<i>arg</i> ::= <i>strexp</i> | <i>dec</i>
</pre>
In the case of a partial application defining a functor, it is assumed
that the <i>funid2</i> on the right hand side takes more than <i>n</i>
arguments, while in the case of the structure declaration <i>funid</i>
should take exactly <i>n</i> arguments.  As a degenerate case where <i>n</i>=0
we have identity functor declarations:
<pre>
  functor <i>funid1</i> = <i>funid2</i>
</pre>
There is also a "let" form of functor expression:
<pre>
  <i>fctexp</i> ::= let <i>dec</i> in <i>fctexp</i> end
</pre>
which can only be used in functor definitions of the form:
<pre>
  functor <i>funid</i> = let <i>dec</i> in <i>fctexp</i> end.
</pre>
<p>
The curried functor declaration
<pre>
  functor F (<i>par</i><sub>1</sub>) ... (<i>par</i><sub><i>n</i></sub>) = <i>strexp</i>
</pre>
is a derived form that is translated into the following declaration
<pre>
  functor F (<i>par</i><sub>1</sub>) =
  struct
    functor %fct% (<i>par</i><sub>2</sub>) ... (<i>par</i><sub><i>n</i></sub>) = <i>strexp</i>
  end
</pre>
and the declarations
<pre>
  structure S = F (<i>arg</i><sub>1</sub>) ... (<i>arg</i><sub><i>n</i></sub>)
  functor G = F (<i>arg</i><sub>1</sub>) ... (<i>arg</i><sub><i>n</i></sub>)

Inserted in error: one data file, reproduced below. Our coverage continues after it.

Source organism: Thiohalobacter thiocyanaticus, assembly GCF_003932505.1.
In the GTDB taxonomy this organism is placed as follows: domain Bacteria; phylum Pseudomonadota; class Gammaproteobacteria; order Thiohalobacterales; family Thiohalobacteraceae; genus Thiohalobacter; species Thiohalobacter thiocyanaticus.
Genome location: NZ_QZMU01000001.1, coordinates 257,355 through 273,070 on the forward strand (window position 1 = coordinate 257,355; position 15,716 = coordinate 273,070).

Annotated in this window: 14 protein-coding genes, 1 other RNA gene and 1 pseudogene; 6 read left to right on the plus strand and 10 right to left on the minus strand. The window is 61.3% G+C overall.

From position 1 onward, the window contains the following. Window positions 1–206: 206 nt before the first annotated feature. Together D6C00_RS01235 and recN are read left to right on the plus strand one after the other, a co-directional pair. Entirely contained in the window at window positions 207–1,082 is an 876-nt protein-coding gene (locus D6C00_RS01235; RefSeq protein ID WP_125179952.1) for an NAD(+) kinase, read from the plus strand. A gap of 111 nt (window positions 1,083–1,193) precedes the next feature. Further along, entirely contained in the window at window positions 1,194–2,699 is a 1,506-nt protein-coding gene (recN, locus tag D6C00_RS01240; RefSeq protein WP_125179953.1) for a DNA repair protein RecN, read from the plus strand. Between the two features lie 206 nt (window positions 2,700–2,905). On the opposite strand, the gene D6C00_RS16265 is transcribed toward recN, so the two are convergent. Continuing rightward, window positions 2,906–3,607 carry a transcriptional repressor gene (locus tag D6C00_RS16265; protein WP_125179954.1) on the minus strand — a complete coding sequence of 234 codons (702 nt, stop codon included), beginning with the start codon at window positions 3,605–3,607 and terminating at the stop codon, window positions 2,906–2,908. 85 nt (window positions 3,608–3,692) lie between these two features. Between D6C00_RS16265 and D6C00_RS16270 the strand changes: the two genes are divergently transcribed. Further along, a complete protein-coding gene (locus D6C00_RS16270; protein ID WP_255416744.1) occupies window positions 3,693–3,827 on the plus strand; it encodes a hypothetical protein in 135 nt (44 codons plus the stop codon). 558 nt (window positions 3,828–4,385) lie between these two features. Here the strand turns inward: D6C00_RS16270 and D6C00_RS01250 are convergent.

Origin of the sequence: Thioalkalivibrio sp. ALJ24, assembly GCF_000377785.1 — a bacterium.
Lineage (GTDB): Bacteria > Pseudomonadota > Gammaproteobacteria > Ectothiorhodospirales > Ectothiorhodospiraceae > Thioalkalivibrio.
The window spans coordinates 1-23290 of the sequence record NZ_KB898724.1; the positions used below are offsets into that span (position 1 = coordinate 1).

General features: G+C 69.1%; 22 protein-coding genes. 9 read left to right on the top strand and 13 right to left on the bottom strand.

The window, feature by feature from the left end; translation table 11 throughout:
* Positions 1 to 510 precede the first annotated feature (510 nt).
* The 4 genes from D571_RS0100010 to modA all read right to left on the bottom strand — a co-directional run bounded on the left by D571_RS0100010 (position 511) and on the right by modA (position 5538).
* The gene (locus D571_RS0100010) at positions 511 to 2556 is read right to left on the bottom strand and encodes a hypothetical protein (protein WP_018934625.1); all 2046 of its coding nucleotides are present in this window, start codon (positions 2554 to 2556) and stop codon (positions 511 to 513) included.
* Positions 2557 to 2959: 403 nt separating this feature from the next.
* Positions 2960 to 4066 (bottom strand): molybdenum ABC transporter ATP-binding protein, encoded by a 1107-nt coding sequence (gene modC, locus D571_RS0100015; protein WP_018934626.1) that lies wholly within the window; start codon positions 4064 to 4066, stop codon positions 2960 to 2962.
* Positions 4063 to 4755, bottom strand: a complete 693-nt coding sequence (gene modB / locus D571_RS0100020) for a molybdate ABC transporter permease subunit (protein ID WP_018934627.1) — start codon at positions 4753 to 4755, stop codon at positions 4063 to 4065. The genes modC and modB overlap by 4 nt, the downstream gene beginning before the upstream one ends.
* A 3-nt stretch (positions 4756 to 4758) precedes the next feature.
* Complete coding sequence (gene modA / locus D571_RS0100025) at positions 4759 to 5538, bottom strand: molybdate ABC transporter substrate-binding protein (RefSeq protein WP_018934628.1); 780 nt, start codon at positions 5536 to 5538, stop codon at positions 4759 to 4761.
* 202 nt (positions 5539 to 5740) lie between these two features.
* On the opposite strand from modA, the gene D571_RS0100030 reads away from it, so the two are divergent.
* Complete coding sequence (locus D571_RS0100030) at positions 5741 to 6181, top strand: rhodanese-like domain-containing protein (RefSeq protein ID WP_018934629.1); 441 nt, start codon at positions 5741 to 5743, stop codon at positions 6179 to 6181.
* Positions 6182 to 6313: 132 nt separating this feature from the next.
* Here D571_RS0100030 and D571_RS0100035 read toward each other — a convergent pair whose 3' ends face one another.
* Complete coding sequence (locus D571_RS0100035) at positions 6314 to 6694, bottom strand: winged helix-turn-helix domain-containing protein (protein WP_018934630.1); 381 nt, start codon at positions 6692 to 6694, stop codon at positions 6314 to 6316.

</pre>
are derived forms expanding into (respectively):
<pre>
  local
    structure %hidden% = F (<i>arg</i><sub>1</sub>)
  in
    structure S = %hidden%.%fct% (<i>arg</i><sub>2</sub>) ... (<i>arg</i><sub><i>n</i></sub>)
  end
</pre>
and
<pre>
  local
    structure %hidden% = F (<i>arg</i><sub>1</sub>) ... (<i>arg</i><sub><i>n</i></sub>)
  in
    functor G = %hidden%.%fct%
  end
</pre>
Currently there is no checking that a complete set of arguments is
supplied when a curried functor is applied to define a structure,
as illustrated by the following example:
<pre>
  functor Foo (X: sig type s end) (Y: sig type t end) =
  struct type u = X.s * Y.t end

  structure A = struct type s = int end

  structure S = Foo (A)  (* Foo A yields a (useless) structure *)

  functor G = Foo (A)    (* Foo A yields a functor *)
</pre>
Of course, the structure <code>S</code> defined in this way is useless,
since we cannot use the pseudo-identifier <code>%fct%</code> to select
its functor component.  Arity checking to prevent this sort of
error will be added in a future release.
</blockquote>